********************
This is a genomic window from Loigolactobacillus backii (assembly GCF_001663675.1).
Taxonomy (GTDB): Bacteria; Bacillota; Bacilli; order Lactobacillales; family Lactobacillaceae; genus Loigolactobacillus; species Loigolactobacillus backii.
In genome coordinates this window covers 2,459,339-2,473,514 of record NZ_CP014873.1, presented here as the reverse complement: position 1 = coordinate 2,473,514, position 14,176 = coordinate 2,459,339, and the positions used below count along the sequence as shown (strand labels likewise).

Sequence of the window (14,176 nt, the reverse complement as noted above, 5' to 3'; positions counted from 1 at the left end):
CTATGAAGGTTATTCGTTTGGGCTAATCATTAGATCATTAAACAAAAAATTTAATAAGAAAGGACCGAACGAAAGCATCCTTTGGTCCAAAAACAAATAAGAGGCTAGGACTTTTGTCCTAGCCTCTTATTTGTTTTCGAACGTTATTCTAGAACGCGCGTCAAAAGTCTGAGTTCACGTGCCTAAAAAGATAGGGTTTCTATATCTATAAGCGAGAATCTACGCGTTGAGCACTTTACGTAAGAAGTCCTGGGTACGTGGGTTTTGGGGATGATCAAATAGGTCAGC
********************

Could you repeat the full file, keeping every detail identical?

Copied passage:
This is a genomic window from Loigolactobacillus backii (assembly GCF_001663675.1).
Taxonomy (GTDB): Bacteria; Bacillota; Bacilli; order Lactobacillales; family Lactobacillaceae; genus Loigolactobacillus; species Loigolactobacillus backii.
In genome coordinates this window covers 2,459,339-2,473,514 of record NZ_CP014873.1, presented here as the reverse complement: position 1 = coordinate 2,473,514, position 14,176 = coordinate 2,459,339, and the positions used below count along the sequence as shown (strand labels likewise).

Sequence of the window (14,176 nt, the reverse complement as noted above, 5' to 3'; positions counted from 1 at the left end):
CTATGAAGGTTATTCGTTTGGGCTAATCATTAGATCATTAAACAAAAAATTTAATAAGAAAGGACCGAACGAAAGCATCCTTTGGTCCAAAAACAAATAAGAGGCTAGGACTTTTGTCCTAGCCTCTTATTTGTTTTCGAACGTTATTCTAGAACGCGCGTCAAAAGTCTGAGTTCACGTGCCTAAAAAGATAGGGTTTCTATATCTATAAGCGAGAATCTACGCGTTGAGCACTTTACGTAAGAAGTCCTGGGTACGTGGGTTTTGGGGATGATCAAATAGGTCAGC